Find out why survey vessels like Boaty McBoatface are in high demand at Oceany McConferenceface
Or: Find out why there is growing demand for survey vessels similar to the UK’s new as-yet-unnamed RRS at a respected international symposium.
The UK’s Natural Environment Research Council (NERC) is awaiting the delivery of its new 15,000-tonne, 128m-long survey vessel, which is designed to sail the Arctic carrying a team of 90 scientists and support staff. The new vessel will replace Royal Research Ships (RRS) Ernest Shackleton and James Clark Ross, although it is not expected to be delivered until 2019. In the meantime, NERC offered the public the chance to suggest names for its new £200 million state-of-the-art vessel. Leading naval authorities, such as Lord West, are hoping it will be named after an accomplished Arctic or Antarctic explorer.
Boaty McBoatface is currently topping the poll.
The story made headlines this week after NERC’s crowd-search took an unexpected direction with the name getting over 27,000 votes. Despite enjoying the publicity, an internal NERC panel seems set on officially naming the vessel. Which is probably for the best.
Although not in the news because of anything to do with its operational role, the vessel represents an important investment in oceanographic research and data gathering. It will significantly boost the UK’s oceanographic capabilities in the increasingly important Arctic region.
In a statement NERC said: “Tonne-for-tonne, the ship - together with NERC's existing two blue water research ships - will provide the UK with the most advanced floating research fleet in the world and will help put the UK at the forefront of ocean research for years to come.”
The Oceanographic Survey Vessel (OSV) market is one of the fastest growing in the naval sector with 29 vessels on order in nine countries along with current requirements for at least eight new OSVs worth $1.6 billion. Moreover, Defence IQ’s analysis forecasts requirements in at least 20 countries over the next five years worth up to $5 billion.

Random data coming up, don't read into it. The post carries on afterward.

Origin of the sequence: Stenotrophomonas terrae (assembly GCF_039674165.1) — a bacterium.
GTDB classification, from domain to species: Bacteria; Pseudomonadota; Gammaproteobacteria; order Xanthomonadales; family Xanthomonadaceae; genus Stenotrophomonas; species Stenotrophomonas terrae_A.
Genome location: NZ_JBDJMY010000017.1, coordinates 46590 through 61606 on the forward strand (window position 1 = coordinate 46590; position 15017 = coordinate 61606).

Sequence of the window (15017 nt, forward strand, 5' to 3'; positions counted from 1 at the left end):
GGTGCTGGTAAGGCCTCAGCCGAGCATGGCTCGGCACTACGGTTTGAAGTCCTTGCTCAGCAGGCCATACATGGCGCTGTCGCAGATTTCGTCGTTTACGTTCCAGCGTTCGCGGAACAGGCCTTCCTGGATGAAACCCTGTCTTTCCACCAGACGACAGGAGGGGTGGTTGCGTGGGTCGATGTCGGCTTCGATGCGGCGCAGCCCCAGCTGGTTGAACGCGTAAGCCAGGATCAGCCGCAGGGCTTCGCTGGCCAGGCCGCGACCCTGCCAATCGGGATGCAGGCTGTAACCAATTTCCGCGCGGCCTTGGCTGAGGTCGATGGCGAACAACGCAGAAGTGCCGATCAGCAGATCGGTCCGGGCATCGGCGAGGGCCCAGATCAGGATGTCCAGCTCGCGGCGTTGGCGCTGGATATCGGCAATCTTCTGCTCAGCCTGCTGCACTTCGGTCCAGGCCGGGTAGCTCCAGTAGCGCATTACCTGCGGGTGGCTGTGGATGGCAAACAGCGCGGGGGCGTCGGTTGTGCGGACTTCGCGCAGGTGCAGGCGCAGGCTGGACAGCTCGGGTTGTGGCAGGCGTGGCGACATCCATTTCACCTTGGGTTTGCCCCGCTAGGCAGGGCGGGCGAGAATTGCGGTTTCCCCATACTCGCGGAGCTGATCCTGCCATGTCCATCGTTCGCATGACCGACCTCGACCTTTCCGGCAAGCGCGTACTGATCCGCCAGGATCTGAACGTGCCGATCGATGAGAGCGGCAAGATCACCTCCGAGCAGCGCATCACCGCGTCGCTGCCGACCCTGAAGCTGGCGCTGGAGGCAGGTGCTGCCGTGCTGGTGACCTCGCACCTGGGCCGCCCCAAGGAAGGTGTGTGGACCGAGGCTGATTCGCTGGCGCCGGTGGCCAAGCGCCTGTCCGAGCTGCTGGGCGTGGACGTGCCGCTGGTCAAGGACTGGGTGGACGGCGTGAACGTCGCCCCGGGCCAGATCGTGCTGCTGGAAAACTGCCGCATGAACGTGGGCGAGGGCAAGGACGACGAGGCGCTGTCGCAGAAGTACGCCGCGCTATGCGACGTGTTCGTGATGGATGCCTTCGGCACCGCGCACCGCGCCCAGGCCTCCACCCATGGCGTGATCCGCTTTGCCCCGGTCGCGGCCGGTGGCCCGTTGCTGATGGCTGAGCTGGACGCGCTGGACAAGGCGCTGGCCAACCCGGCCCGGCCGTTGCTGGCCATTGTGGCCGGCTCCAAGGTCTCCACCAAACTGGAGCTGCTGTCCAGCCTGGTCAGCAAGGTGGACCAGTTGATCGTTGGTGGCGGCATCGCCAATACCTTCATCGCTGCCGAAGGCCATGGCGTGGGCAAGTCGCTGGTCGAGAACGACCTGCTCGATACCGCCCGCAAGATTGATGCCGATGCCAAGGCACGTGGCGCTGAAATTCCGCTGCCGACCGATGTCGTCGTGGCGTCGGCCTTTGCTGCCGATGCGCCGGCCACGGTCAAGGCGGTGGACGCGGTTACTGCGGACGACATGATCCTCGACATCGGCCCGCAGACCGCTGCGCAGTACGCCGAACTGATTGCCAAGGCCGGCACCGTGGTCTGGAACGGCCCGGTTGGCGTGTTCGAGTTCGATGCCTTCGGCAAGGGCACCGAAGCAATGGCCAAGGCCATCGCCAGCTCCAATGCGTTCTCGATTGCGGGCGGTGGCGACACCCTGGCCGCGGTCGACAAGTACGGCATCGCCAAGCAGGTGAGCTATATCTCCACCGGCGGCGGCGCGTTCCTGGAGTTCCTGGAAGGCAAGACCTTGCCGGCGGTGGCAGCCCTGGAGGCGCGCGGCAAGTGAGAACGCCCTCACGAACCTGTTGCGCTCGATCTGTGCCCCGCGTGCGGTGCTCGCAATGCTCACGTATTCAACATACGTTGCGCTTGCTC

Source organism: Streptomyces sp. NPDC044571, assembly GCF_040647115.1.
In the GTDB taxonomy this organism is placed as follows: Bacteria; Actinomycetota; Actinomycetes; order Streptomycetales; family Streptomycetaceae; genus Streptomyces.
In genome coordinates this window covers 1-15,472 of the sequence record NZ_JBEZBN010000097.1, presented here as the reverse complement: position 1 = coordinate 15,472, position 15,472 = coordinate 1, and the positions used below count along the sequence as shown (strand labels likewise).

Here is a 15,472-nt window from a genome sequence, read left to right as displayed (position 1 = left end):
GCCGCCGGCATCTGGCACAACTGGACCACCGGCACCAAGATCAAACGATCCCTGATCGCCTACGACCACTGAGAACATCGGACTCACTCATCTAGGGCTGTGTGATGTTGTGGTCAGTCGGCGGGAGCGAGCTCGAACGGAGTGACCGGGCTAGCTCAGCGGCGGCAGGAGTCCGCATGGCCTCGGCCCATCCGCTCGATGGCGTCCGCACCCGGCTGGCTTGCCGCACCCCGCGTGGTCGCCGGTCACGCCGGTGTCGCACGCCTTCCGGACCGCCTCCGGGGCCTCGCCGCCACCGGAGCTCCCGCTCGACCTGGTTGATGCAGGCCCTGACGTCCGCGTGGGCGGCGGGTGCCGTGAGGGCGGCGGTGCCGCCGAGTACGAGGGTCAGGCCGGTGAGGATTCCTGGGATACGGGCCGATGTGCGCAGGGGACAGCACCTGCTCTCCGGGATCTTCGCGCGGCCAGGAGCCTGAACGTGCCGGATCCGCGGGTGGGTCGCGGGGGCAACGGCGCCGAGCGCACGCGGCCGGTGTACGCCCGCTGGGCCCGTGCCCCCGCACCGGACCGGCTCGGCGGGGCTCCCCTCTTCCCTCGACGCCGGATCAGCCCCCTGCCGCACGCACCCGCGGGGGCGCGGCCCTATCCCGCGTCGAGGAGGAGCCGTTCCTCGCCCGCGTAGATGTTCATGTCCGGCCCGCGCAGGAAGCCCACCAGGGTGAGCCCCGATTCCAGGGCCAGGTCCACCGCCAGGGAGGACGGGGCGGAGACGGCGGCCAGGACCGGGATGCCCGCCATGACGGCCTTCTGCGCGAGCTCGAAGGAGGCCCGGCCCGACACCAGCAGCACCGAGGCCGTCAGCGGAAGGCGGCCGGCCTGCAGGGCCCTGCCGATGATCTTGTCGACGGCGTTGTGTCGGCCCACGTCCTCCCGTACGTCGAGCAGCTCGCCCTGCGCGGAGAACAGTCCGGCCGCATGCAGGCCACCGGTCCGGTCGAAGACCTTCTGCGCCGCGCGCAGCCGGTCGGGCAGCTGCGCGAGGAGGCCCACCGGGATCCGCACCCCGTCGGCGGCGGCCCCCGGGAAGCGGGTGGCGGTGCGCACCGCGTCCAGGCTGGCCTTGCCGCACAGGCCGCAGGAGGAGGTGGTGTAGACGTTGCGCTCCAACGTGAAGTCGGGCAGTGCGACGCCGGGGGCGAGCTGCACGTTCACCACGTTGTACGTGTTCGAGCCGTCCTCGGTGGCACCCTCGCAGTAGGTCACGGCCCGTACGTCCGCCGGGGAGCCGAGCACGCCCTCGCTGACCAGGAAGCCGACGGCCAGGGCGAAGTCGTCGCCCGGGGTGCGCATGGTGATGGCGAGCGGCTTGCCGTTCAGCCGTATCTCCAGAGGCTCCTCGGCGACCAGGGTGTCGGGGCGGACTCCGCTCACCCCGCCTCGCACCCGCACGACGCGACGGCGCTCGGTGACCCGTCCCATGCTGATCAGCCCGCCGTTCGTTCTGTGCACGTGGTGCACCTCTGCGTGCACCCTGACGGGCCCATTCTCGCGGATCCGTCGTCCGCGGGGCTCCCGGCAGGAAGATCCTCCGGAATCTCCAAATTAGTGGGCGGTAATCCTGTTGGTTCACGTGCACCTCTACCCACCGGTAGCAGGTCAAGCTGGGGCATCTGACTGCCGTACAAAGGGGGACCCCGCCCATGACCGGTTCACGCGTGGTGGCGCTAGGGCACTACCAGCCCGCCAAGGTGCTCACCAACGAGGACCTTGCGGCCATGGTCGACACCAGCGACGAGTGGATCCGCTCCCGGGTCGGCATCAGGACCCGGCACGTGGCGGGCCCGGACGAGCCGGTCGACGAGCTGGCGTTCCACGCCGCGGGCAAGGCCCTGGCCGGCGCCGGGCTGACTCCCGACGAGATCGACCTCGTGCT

So why are we seeing this rapid increase in demand for OSVs?
The reasons are many, but it all boils down to the phrase: Information is power. OSVs are simply tools for collecting, disseminating and analysing data about the marine environment, so the more governments know the more they can do. Protecting and policing sovereign EEZs is central to this. Data gathered by these vessels enable coast guards and naval authorities to outwit poachers. Information garnered by OSVs also aid in disaster management and can help nations better understand undersea mineral and hydrocarbon wealth in their waters.
Furthermore, OSVs offer a range of multirole capabilities, and with budgets tightening and the threat landscape becoming broader and more complex, navies are increasingly seeking platforms that can perform more than one function in multiple environments. It’s the ‘more bang for your buck’ argument. For OSVs, these multirole capabilities include collecting military hydrographic and oceanographic data to support surface warfare, submarine operations, mine warfare, anti-submarine warfare, and amphibious operations.
That’s why we are organising the Oceanographic Survey Vessels event (7-9 June – London, UK), which will focus squarely on naval requirements for OSVs where there is a strategic security benefit or where there is also a clear economic case.
But in the spirit of democracy and inclusion, Defence IQ is offering you the chance to come up with a new name for this year’s inaugural Oceanographic Survey Vessels conference. Internal discussions here are leaning towards Oceany McConferenceface or Eventy McSurveyface, but do send other ideas in because we’re open to suggestions.*
*No we’re not.